Q. You mentioned being available. One of your most defining moments in the Archdiocese of Newark so far was when you stood by a Mexican immigrant—a 59-year-old grandfather—who was threatened with deportation. Your actions were in line with welcoming a Syrian refugee family to the Archdiocese of Indianapolis. Talk about the Church’s continuing commitment to refugees and immigrants at this point in American society, and your commitment to making it a priority in your ministry.

A. “Let me give you my favorite Francis story right now. I have this from two pretty good sources. Shortly after his election in 2013, he called up the [Vatican] secretary of state at the time—Cardinal [Tarcisio] Bertone—and said, ‘I want to go to Lampedusa,’ the island in the Mediterranean that’s part of the Italian territory, but it’s actually closer to North Africa.

“That’s where a lot of refugees strived to arrive when many of them, thousands actually, had died in shipwrecks. The cardinal tried to dissuade him, saying, ‘This is pretty quick for you to be making a trip like this, and this may not be the message you want to communicate, so why don’t you think about it.’

“A few days later, the cardinal got another phone call from the Holy Father. ‘I want to go to Lampedusa.’ The cardinal realized he was decided, so he said, ‘All right, but these trips can’t be planned overnight. It will take at least six months for us to put together the logistics, the media, the security and everything. Six months to a year, and then we’ll be ready to go.’

“Well, the following week, the cardinal got a call from a vice president of Alitalia [the Italian airline] who said, ‘I think you want to know that a passenger by the name of Jorge Bergolio [Pope Francis’ given name] has booked a seat on a flight from Rome to Lampedusa.’

“It’s consistent with the man I know. I was thinking about it. In Argentina, as archbishop of Buenos Aires, I don’t think he would have had any experience with refugees. And yet this has been so important to him after his election. I think it’s because he’s done what the [Second] Vatican Council asks the Church—and all of its disciples—to do: to read the signs of the times and places in the light of faith. From that standpoint, he realized, ‘I’ve got to address this. This is the great drama of our time.’ Because of subsequent events in our country, it’s become even more important for us.”

Q. During the USCCB meeting in Indianapolis, you and Archbishop Charles J. Chaput of Philadelphia will lead a discussion on the 2018 Synod of Bishops with its focus on young people, faith and vocational discernment. Talk about the importance of the synod, and what you hope to accomplish during the meeting of the bishops.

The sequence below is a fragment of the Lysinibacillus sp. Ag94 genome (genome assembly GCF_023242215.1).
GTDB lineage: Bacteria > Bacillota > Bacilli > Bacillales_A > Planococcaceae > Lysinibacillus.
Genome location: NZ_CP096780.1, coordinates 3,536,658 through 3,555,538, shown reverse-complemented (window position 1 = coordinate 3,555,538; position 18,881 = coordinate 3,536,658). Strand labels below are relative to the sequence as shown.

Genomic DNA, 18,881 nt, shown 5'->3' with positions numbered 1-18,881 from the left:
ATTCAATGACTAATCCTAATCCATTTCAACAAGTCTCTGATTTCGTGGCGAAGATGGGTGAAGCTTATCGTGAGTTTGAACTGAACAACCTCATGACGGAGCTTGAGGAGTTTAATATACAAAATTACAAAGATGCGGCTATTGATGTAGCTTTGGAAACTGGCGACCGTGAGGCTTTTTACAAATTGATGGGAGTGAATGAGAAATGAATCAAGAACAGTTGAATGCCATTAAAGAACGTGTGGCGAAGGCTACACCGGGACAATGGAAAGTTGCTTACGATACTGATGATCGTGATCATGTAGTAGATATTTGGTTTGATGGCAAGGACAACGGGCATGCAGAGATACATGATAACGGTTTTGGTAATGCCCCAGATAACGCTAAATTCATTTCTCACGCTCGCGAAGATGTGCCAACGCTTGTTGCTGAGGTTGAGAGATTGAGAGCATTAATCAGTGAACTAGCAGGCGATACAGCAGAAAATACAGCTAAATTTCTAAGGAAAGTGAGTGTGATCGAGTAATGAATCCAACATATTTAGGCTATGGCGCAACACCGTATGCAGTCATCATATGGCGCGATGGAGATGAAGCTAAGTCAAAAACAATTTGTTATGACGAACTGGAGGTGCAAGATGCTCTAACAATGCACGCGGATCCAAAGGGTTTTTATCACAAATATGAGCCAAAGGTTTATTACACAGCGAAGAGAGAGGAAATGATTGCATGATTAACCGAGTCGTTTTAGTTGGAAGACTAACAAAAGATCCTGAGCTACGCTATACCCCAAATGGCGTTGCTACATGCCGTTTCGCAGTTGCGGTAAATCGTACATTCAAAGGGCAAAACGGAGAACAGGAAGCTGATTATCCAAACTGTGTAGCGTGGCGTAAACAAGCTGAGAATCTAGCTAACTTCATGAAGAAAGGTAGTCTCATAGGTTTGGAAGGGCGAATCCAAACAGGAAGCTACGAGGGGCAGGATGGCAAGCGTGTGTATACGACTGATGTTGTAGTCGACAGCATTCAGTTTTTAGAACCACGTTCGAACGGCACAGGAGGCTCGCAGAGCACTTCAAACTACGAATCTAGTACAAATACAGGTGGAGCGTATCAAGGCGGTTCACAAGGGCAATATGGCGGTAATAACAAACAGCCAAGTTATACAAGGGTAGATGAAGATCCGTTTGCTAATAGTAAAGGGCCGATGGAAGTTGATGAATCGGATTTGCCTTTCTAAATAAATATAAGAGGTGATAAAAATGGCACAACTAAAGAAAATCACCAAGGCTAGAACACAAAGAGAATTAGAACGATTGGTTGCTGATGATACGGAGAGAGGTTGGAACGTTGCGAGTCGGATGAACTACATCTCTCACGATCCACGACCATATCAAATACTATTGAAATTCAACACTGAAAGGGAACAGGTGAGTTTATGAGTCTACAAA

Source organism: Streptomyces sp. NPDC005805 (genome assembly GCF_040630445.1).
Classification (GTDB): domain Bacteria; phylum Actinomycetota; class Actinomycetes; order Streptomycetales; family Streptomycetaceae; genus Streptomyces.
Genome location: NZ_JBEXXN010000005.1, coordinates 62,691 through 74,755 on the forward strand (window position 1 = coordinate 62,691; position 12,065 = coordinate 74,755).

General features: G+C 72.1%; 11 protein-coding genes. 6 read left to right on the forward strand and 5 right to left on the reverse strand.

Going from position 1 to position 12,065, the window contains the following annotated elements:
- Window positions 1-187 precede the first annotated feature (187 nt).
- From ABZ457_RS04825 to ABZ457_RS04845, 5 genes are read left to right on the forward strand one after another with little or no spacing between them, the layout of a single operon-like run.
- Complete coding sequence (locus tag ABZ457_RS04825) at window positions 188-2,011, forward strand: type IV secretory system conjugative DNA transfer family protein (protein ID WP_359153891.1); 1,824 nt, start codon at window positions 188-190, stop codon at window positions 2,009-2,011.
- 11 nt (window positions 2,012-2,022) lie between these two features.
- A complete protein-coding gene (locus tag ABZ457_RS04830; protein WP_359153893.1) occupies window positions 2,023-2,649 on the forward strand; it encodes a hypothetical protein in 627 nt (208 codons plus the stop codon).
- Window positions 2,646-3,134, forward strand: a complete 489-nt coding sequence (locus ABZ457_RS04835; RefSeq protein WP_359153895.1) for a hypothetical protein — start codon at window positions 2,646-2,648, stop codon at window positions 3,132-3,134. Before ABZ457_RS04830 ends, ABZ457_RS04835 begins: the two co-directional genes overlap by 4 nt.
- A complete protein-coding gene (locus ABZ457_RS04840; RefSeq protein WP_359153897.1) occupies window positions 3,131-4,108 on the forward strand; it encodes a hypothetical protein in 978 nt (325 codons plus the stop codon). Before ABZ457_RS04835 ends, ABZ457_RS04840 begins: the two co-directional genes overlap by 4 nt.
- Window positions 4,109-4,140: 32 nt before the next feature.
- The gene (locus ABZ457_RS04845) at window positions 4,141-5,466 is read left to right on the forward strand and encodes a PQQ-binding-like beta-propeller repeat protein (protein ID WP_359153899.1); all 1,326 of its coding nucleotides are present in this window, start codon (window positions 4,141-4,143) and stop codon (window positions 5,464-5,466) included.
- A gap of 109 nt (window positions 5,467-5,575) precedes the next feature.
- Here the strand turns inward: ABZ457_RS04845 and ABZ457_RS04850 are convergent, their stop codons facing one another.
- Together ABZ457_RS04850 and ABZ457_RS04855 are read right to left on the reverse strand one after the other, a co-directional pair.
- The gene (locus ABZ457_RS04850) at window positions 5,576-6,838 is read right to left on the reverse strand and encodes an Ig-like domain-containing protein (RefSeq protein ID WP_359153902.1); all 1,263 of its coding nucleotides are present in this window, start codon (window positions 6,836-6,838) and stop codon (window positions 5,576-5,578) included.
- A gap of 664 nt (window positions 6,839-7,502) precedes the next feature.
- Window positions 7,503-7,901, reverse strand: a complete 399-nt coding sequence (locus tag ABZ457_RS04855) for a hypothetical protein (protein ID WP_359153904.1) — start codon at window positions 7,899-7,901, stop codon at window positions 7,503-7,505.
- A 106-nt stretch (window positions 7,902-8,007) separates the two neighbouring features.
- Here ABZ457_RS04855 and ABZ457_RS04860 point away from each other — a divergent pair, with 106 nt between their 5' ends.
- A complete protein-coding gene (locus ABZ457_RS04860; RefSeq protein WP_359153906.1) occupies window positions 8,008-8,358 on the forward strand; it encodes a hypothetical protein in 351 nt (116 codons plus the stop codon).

A. “One is to ensure the bishops will engage in a consultative process so the real picture of young people, mission and vocation can be presented to the synod. Just as it is for any individual, self‑knowledge is important for spirituality. For the Church in this process of discernment, you have to face reality as reality is. For example, here in the United States, many bishops are concerned with the growth of unbelief among the youngest groups in the United States. How can we challenge them to listen to the God who speaks to them, who calls them?”

Q. What do you think the Church needs to do to reach young people?

A. “The first thing the Church can do is be with young people. Pope Francis uses the word ‘accompaniment.’ It’s sharing the road with young people, and having something to share with them.

“I think if you enter their world, they’re curious, at least about why you would even bother. I think young people today face challenges that I didn’t face when I was in my teens and 20s. There is incredible pressure, and the pressure is translating into some really bad things like substance abuse and suicide. And many of them are coming from parents who weren’t maybe catechized themselves, and they don’t have the spiritual resources to fall back on.”

Q. Here’s a question that many people in the archdiocese want to know: How is your mom doing?

A. “She’s doing fine. She turned 94 in March. I was able to go there the weekend before, and the clan gathered. We had Mass at the house. Thank God, she’s doing well.” †